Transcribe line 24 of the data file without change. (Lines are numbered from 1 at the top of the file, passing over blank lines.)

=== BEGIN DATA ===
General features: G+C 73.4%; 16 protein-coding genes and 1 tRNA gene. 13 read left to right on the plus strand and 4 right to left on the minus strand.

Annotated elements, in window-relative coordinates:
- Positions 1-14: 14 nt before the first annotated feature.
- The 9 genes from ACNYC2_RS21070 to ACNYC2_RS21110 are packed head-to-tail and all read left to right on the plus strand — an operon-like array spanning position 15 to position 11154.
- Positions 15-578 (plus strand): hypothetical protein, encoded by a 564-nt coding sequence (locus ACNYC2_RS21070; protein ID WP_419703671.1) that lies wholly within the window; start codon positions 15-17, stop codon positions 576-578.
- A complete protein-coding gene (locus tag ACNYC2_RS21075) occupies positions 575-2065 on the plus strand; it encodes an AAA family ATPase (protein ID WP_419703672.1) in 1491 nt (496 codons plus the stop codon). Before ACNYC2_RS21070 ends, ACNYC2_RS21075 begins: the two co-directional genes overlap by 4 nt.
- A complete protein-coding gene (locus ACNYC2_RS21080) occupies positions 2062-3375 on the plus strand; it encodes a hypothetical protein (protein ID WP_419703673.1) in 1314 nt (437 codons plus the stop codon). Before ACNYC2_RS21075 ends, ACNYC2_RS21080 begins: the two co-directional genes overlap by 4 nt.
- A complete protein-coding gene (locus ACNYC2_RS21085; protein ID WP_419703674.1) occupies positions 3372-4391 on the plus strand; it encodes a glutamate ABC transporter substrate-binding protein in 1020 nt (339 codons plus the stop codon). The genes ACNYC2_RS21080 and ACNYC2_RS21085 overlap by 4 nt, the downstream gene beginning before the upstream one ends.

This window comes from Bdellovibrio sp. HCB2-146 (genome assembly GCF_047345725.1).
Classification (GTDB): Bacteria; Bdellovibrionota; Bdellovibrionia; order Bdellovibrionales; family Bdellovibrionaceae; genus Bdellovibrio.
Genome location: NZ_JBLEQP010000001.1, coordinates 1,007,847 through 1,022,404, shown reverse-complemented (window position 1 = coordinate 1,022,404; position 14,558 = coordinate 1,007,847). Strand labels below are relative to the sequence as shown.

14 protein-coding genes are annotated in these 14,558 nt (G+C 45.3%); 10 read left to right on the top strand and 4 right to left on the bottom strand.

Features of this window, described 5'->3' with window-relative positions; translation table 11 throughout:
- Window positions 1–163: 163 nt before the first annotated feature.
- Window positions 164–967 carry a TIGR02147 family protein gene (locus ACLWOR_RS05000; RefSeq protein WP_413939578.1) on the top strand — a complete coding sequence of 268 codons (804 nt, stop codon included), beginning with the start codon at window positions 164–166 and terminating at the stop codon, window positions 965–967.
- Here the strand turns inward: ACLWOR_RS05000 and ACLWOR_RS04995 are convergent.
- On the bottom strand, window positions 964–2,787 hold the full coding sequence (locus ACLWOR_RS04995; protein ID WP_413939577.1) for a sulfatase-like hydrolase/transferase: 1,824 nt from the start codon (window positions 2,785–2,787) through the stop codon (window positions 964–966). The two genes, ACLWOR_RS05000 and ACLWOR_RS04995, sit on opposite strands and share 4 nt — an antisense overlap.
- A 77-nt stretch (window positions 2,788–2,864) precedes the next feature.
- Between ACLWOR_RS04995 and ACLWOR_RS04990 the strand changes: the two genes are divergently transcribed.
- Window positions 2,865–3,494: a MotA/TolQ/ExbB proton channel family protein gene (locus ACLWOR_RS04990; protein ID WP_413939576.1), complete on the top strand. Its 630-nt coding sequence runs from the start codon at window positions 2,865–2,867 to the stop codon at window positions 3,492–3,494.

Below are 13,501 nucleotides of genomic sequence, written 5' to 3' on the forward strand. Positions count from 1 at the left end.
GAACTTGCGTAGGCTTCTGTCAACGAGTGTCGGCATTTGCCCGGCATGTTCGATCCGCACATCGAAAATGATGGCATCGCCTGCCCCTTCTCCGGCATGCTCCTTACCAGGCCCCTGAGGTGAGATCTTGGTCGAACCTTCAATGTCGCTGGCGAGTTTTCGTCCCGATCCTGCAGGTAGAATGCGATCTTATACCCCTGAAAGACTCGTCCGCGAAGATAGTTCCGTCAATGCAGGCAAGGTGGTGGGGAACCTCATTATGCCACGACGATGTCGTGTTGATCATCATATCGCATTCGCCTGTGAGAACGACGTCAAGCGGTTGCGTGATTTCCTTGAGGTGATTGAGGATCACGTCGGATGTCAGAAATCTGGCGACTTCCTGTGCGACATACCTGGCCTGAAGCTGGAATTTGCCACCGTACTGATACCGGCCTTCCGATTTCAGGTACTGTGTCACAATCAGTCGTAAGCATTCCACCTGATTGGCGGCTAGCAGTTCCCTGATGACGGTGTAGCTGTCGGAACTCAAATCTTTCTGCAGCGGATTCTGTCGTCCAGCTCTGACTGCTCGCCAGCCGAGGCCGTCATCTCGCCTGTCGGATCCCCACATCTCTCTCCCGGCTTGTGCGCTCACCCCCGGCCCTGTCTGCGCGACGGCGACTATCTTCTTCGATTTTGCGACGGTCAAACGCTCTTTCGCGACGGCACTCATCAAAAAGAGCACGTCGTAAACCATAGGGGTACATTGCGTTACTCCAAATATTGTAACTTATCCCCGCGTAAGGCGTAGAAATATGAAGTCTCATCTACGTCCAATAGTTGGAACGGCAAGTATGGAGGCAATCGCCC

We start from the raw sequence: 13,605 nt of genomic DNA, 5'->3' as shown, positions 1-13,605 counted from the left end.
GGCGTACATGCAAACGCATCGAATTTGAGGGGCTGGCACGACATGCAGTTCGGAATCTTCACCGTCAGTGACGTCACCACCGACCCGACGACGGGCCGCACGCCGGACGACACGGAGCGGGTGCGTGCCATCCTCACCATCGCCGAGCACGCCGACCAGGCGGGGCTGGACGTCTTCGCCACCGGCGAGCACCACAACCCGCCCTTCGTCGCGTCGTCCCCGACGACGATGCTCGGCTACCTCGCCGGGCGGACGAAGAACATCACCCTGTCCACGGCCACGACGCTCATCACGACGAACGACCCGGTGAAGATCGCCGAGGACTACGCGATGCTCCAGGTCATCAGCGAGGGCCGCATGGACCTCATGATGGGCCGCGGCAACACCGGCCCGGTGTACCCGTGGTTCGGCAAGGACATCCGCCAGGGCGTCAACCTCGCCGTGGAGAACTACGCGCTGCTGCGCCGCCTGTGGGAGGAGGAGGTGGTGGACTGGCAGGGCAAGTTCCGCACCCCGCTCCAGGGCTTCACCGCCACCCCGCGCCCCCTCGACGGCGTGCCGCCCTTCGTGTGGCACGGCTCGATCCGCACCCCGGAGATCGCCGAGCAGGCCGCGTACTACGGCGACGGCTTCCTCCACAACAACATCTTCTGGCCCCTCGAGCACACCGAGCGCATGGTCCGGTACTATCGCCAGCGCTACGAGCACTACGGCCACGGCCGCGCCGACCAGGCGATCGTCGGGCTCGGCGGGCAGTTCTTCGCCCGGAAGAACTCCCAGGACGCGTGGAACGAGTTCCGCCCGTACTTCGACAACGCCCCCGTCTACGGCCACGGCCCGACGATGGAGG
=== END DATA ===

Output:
GGCGTACATGCAAACGCATCGAATTTGAGGGGCTGGCACGACATGCAGTTCGGAATCTTCACCGTCAGTGACGTCACCACCGACCCGACGACGGGCCGCACGCCGGACGACACGGAGCGGGTGCGTGCCATCCTCACCATCGCCGAGCACGCCGACCAGGCGGGGCTGGACGTCTTCGCCACCGGCGAGCACCACAACCCGCCCTTCGTCGCGTCGTCCCCGACGACGATGCTCGGCTACCTCGCCGGGCGGACGAAGAACATCACCCTGTCCACGGCCACGACGCTCATCACGACGAACGACCCGGTGAAGATCGCCGAGGACTACGCGATGCTCCAGGTCATCAGCGAGGGCCGCATGGACCTCATGATGGGCCGCGGCAACACCGGCCCGGTGTACCCGTGGTTCGGCAAGGACATCCGCCAGGGCGTCAACCTCGCCGTGGAGAACTACGCGCTGCTGCGCCGCCTGTGGGAGGAGGAGGTGGTGGACTGGCAGGGCAAGTTCCGCACCCCGCTCCAGGGCTTCACCGCCACCCCGCGCCCCCTCGACGGCGTGCCGCCCTTCGTGTGGCACGGCTCGATCCGCACCCCGGAGATCGCCGAGCAGGCCGCGTACTACGGCGACGGCTTCCTCCACAACAACATCTTCTGGCCCCTCGAGCACACCGAGCGCATGGTCCGGTACTATCGCCAGCGCTACGAGCACTACGGCCACGGCCGCGCCGACCAGGCGATCGTCGGGCTCGGCGGGCAGTTCTTCGCCCGGAAGAACTCCCAGGACGCGTGGAACGAGTTCCGCCCGTACTTCGACAACGCCCCCGTCTACGGCCACGGCCCGACGATGGAGG